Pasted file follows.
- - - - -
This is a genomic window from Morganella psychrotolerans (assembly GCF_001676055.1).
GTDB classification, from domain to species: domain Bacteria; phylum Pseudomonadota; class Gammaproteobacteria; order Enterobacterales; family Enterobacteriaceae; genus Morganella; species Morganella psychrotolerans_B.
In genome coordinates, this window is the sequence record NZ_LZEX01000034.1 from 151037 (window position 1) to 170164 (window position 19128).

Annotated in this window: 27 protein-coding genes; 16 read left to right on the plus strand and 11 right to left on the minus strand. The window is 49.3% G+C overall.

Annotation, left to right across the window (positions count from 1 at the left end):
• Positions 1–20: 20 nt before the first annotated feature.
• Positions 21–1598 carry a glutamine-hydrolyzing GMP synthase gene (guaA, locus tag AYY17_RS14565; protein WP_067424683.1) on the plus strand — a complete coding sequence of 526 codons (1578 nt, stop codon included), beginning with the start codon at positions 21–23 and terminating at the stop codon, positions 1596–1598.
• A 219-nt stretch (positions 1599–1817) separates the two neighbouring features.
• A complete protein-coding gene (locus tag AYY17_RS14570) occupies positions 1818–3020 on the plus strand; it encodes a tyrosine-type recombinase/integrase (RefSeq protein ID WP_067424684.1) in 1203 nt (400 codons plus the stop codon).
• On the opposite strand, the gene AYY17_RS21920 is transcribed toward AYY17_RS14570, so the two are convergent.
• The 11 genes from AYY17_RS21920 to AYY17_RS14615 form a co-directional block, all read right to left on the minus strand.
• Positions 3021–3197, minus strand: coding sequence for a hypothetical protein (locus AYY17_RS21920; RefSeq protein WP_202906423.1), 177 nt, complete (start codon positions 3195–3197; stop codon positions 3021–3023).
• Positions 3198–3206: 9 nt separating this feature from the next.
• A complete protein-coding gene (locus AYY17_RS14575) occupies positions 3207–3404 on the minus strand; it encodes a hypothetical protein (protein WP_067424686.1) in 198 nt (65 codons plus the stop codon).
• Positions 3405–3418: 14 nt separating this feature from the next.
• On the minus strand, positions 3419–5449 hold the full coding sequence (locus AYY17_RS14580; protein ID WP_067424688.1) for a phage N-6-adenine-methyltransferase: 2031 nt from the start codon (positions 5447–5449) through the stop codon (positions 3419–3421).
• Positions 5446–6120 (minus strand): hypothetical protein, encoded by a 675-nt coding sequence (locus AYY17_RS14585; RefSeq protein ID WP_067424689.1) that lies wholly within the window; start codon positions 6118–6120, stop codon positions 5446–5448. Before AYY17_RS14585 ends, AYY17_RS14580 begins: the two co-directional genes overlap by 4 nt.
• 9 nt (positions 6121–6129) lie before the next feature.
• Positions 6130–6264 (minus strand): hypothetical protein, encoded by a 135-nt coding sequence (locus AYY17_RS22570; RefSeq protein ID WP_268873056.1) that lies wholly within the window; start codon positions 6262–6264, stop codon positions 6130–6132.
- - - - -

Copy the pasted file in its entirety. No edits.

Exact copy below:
This is a genomic window from Morganella psychrotolerans (assembly GCF_001676055.1).
GTDB classification, from domain to species: domain Bacteria; phylum Pseudomonadota; class Gammaproteobacteria; order Enterobacterales; family Enterobacteriaceae; genus Morganella; species Morganella psychrotolerans_B.
In genome coordinates, this window is the sequence record NZ_LZEX01000034.1 from 151037 (window position 1) to 170164 (window position 19128).

Annotated in this window: 27 protein-coding genes; 16 read left to right on the plus strand and 11 right to left on the minus strand. The window is 49.3% G+C overall.

Annotation, left to right across the window (positions count from 1 at the left end):
• Positions 1–20: 20 nt before the first annotated feature.
• Positions 21–1598 carry a glutamine-hydrolyzing GMP synthase gene (guaA, locus tag AYY17_RS14565; protein WP_067424683.1) on the plus strand — a complete coding sequence of 526 codons (1578 nt, stop codon included), beginning with the start codon at positions 21–23 and terminating at the stop codon, positions 1596–1598.
• A 219-nt stretch (positions 1599–1817) separates the two neighbouring features.
• A complete protein-coding gene (locus tag AYY17_RS14570) occupies positions 1818–3020 on the plus strand; it encodes a tyrosine-type recombinase/integrase (RefSeq protein ID WP_067424684.1) in 1203 nt (400 codons plus the stop codon).
• On the opposite strand, the gene AYY17_RS21920 is transcribed toward AYY17_RS14570, so the two are convergent.
• The 11 genes from AYY17_RS21920 to AYY17_RS14615 form a co-directional block, all read right to left on the minus strand.
• Positions 3021–3197, minus strand: coding sequence for a hypothetical protein (locus AYY17_RS21920; RefSeq protein WP_202906423.1), 177 nt, complete (start codon positions 3195–3197; stop codon positions 3021–3023).
• Positions 3198–3206: 9 nt separating this feature from the next.
• A complete protein-coding gene (locus AYY17_RS14575) occupies positions 3207–3404 on the minus strand; it encodes a hypothetical protein (protein WP_067424686.1) in 198 nt (65 codons plus the stop codon).
• Positions 3405–3418: 14 nt separating this feature from the next.
• On the minus strand, positions 3419–5449 hold the full coding sequence (locus AYY17_RS14580; protein ID WP_067424688.1) for a phage N-6-adenine-methyltransferase: 2031 nt from the start codon (positions 5447–5449) through the stop codon (positions 3419–3421).
• Positions 5446–6120 (minus strand): hypothetical protein, encoded by a 675-nt coding sequence (locus AYY17_RS14585; RefSeq protein ID WP_067424689.1) that lies wholly within the window; start codon positions 6118–6120, stop codon positions 5446–5448. Before AYY17_RS14585 ends, AYY17_RS14580 begins: the two co-directional genes overlap by 4 nt.
• 9 nt (positions 6121–6129) lie before the next feature.
• Positions 6130–6264 (minus strand): hypothetical protein, encoded by a 135-nt coding sequence (locus AYY17_RS22570; RefSeq protein ID WP_268873056.1) that lies wholly within the window; start codon positions 6262–6264, stop codon positions 6130–6132.